Caregivers get hard lesson during Alzheimer's simulation
Five little tasks in eight minutes. Seemed simple enough.
Things like fold towels, put on a sweater, drink half a cup of water, clear the table, find a necktie.
No big deal, right? But now add spiked inserts in your shoes, blurry goggles, clumsy gloves and headphones putting staticky radio and random noise into year ears.
With all that going on, you might just put that cardigan on upside down.
Nothing can recreate the horror that is Alzheimer's, which now affects 5.6 million Americans.
But at Villa Ventura, a senior-living community in Kansas City, Mo., employees are at least getting a sense of what victims of the disease can feel. A pretty good sense, too, apparently -- because the experience can plop a perfectly stable person onto the edge of a bed, lost, mind racing and fretful about what to do next.
"I couldn't remember anything I was supposed to do," Robert Minton, a van driver at the center, said after his turn at Virtual Dementia Tour, a hands-on trip into the dark world of Alzheimer's and other forms of dementia.
"I didn't like it," he added. "Eight minutes? Seemed like 30. I wanted it to end. I had to get out of there."
The system, developed by a geriatric specialist, is gaining popularity around the country. Villa Ventura's plan is to open it up to family members of its dementia patients.
"Our employees see the pacing and frustration and exasperation every day," said Sarah Miller, the center's assistant assisted living director who helped lead a recent session. "If this helps them understand it a little better, then it's a good thing."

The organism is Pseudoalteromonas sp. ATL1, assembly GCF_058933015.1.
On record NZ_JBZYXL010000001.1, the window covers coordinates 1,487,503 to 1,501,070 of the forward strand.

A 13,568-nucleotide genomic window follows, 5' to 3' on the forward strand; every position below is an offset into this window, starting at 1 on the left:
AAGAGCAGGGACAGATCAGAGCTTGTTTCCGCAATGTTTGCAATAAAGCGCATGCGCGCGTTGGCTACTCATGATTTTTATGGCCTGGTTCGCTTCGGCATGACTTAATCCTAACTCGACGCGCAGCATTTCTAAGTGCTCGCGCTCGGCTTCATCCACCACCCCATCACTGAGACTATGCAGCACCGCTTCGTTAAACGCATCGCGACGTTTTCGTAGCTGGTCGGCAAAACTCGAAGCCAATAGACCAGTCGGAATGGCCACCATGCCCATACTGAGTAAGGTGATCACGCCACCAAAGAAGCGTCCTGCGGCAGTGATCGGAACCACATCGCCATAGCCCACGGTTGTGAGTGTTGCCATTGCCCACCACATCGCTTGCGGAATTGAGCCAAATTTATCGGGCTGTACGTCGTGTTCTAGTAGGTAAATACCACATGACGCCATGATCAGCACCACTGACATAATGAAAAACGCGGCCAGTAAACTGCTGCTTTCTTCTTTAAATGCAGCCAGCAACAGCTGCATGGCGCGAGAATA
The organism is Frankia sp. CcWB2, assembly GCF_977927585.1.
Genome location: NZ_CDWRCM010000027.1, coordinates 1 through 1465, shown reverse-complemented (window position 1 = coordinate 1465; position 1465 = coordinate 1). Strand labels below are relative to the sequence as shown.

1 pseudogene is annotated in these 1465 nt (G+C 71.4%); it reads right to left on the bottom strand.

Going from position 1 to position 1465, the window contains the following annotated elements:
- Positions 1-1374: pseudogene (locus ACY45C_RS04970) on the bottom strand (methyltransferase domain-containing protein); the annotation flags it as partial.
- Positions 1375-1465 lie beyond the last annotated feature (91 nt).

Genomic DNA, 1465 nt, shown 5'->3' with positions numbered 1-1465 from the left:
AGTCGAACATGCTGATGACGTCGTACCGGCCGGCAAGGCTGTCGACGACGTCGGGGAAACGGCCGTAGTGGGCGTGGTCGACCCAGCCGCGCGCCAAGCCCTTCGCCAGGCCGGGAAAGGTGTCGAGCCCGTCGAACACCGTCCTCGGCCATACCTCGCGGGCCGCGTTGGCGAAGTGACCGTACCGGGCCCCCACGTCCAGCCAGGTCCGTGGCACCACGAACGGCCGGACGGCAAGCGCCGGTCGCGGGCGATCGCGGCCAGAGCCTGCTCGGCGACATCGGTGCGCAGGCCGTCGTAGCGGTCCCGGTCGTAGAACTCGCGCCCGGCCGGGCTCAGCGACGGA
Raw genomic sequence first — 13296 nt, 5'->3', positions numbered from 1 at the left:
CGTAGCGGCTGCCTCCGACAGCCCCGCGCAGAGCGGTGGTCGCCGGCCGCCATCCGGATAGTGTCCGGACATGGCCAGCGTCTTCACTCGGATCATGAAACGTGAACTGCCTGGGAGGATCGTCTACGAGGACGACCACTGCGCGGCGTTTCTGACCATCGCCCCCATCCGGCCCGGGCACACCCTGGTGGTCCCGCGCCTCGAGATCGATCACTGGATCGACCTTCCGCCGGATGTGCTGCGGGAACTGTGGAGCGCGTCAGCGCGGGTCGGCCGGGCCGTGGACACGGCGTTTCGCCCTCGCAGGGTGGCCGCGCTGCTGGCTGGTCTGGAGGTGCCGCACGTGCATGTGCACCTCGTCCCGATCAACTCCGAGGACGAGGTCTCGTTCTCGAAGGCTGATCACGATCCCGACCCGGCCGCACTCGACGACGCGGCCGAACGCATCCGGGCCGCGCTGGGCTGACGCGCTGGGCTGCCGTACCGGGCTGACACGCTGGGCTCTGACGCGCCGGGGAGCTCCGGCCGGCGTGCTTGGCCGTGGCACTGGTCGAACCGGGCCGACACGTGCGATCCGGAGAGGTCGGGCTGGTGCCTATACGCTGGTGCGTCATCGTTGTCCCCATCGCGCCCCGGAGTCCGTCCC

First off, Minton and others in his group "garbed" up. Plastic inserts with little sharp spikes into his shoes to create the "needles and pins" and neuropathy that affect many seniors. Rubber gloves with cloth gloves over them for the arthritis effect. Goggles to give everything a yellow tint, and a dot in the middle to simulate macular degeneration.
Finally, headphones with loud clutter -- static-edged radio, car horns, door slams.
A worker then led Minton into a small apartment with ambient light only. "Robert," she told him just inside the door as she read from a piece of paper, "I want you find the white sweater and put it on, write a three-sentence note to your family and put it in the envelope, set the table for four, fold all the towels and fill a cup halfway with water and drink it.
"Your time starts now."
With feet hurting, blurred vision and random noise in his ear, Minton made his way into the bedroom, where he found a jumble of clothes on the bed. He picked through the heap, holding up a dress shirt, pants, a kid's shirt, a sweatshirt, until he finally found the white sweater. He pulled it on. Upside down, at first.
He went to the living room where he located paper and pencil, and scribbled a quick note.
Others in the group followed. Similar tasks: "Put the belt through the loops on the pants, match six pairs of socks, clear the table, draw a picture of your family, find the necktie and put it on."
Minton had started to set the table, but stopped halfway through and put a hand to his forehead. He got the drink of water, then began to pace, sighed heavily and gestured that he had no idea what to do next.
"Robert, you're doing great," the worker told him. "You have four more things to do and they are written on the wall."
He found the instructions, but some letters were bigger than others. A few words were missing.
Minton gave up.
But he did as well as others. One woman -- without being told to -- put on a shirt, took it off and then put in on again. She also found two stuffed bears and set them in a chair at the kitchen table.
When asked later why she did that, Faye Chapman, another of the center's drivers, shook her head: "I have no idea."
As fast as one person set the table, another took things away.
They all talked to themselves.
During a debriefing afterward, Vickie Strawder, the center's assisted-living activities director who served as a "tour" guide for half the group, said one of the men in her charge quit.
"All of mine quit," said Miller, who handled the other half.
"I forgot everything I was supposed to do," one in the group said.
Diamond Acklin, a medication technician, nodded.
"I did, too," she said. "Too many things going on. I couldn't think straight."